Another look at “Heaven is for Real”, Calvinism, and Reality

 

 

Okay so this is going to be even more ranty than usual posts…but the ideas I’m about to deal with are so abhorrent that they do not even deserve treatment as valid points that need to be refuted by logic…but they seem to be held by far too many. This is going to get a little disjointed compared my usual posts, but the work I am commenting on wasn’t particularly well ordered to begin with.

 

So if you may recall my review of Heaven is For Real. I complained that the movie wasn’t very good as a movie or as a defense of near-death experiences (NDE). Now ignoring the flaws as a movie, the problems with the film as a representation of an NDE were numerous. The first was despite there being thousands of examples of NDE this film seemed to have none of the typical trademarks.

 

Some of these trademarks include the tunnel of light. Being often, but not always met by a being of light as a guide through the tunnel. A review of your life. And being given a choice whether or not to go back. (As I said in the previous review, I did not read the book and this film and what I have seen on TV from interviews makes me doubt this story in general).

 

Further, another problem I had was how Christian Heaven appeared in this film. What was depicted with a disturbingly pale Jesus (no Jew from the first century who walked everywhere by foot in the Israeli desert would look anywhere near as pale as they showed him in this film), clouds, gates and other various tropes of a children’s Bible depiction of Heaven.

 

God

And the evidence of NDE’s back me up on this opinion.

From the wealth of NDE’s out there Heaven is more intellectual and less physical than a place of pearly gates and clouds.   Also while the occasional saint, angel and ascended master does occasionally pop up the reality is that most people are not greeted by Jesus. Oh, and most importantly, this typical story is told by Christians, Jews, Muslims, Hindus,
Buddhists, Taoists, Atheists, and any and all other groups you can think of. God doesn’t care about what name you call him by as much as most religions would like you to think. There are lots of books that prove this point, if want to see the evidence for yourself I would start with Evidence of the Afterlife and Life After Life.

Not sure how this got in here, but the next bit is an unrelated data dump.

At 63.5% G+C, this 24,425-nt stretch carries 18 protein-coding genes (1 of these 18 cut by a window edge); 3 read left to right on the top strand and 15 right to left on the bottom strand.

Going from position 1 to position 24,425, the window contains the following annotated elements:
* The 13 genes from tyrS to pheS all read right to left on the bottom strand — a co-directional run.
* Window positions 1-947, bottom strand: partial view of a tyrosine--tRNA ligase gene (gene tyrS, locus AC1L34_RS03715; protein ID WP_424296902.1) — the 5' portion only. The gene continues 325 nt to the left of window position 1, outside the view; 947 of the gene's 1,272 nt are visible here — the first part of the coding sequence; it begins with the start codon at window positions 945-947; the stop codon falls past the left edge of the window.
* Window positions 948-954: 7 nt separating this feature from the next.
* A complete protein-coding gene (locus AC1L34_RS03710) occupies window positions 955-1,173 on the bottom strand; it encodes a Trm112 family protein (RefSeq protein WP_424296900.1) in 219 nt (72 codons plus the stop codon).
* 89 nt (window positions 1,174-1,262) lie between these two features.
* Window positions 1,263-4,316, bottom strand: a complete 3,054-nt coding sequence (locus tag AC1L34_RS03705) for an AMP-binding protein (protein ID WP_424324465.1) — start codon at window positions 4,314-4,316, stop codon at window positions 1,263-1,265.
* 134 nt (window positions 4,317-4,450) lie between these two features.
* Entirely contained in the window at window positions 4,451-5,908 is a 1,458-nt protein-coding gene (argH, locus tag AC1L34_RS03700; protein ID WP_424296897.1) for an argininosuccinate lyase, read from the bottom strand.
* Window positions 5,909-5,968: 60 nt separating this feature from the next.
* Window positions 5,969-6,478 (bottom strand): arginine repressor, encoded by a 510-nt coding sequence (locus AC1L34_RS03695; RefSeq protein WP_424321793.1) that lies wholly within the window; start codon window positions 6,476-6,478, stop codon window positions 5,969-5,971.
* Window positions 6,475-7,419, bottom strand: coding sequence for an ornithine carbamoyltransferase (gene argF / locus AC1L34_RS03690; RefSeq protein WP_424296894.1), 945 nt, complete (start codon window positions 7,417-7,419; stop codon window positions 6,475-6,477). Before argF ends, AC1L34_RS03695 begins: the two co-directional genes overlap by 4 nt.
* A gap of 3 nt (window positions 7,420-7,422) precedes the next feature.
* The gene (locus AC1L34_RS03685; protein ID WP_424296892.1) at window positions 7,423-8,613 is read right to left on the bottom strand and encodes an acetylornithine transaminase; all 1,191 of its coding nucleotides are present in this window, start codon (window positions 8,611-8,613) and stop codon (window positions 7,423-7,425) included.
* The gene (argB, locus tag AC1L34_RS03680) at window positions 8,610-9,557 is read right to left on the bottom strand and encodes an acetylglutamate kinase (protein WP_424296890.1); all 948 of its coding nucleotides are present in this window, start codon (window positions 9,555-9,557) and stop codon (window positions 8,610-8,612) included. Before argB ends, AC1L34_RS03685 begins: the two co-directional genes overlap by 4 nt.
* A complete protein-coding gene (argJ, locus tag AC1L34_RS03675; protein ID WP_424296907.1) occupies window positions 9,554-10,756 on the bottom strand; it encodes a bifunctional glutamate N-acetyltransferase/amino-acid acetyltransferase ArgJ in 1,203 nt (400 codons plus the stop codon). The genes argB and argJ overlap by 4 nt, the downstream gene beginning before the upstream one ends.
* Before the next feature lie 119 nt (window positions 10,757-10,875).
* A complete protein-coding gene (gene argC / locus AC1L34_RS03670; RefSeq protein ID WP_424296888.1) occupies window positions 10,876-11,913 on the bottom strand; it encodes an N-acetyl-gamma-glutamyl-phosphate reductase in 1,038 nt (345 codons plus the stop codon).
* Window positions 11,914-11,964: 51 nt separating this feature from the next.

But you know, the movie and the book were out to make money so skewing the story to their intended Christian audience can maybe be forgiven in the name of rational capitalism.

 

But then I see an article that makes the following brain dead statement:

 

“The book [Heaven is for Real] places the accounts of heaven in a firm Biblical context, with frequent references to scriptural passages. The film does not follow this practice. In addition to quite fanciful descriptions of heaven, there is the suggestion that everyone is going to end up there. There is no mention anywhere of hell or the last judgment.”

 

So the problems with the movie are the parts that actually match up to known facts about NDEs.

 

Any longtime reader of this blog knows I take a particular glee in pointing out what idiots Atheists are. And Atheists are idiots. They hold an article of faith to the point of absolute nihilistic insanity despite the fact that logic, experience and evidence points to a simple undeniable fact that there is a God. The problem however is that this does not seem to be a flaw limited to atheists.

 

So in the light of facts about NDEs:

That people from all religions seem to go to Heaven.

 

That there is a consistency in these stories across culture, generation, and religion (which suggests it’s not just people making up stories).

 

The fact that the people who report these stories have often been brain dead, i.e., their brain was incapable of encoding new memories during this time; ergo it couldn’t have been a hallucination.

 

That the incredibly rare stories of punishment or torment are virtually always included by points like ‘well they flat lined but they weren’t brain dead for more than a second’ or heavy use of drugs were involved in their being near death in the first place (or other things that a legitimate skeptic could use to throw the case out).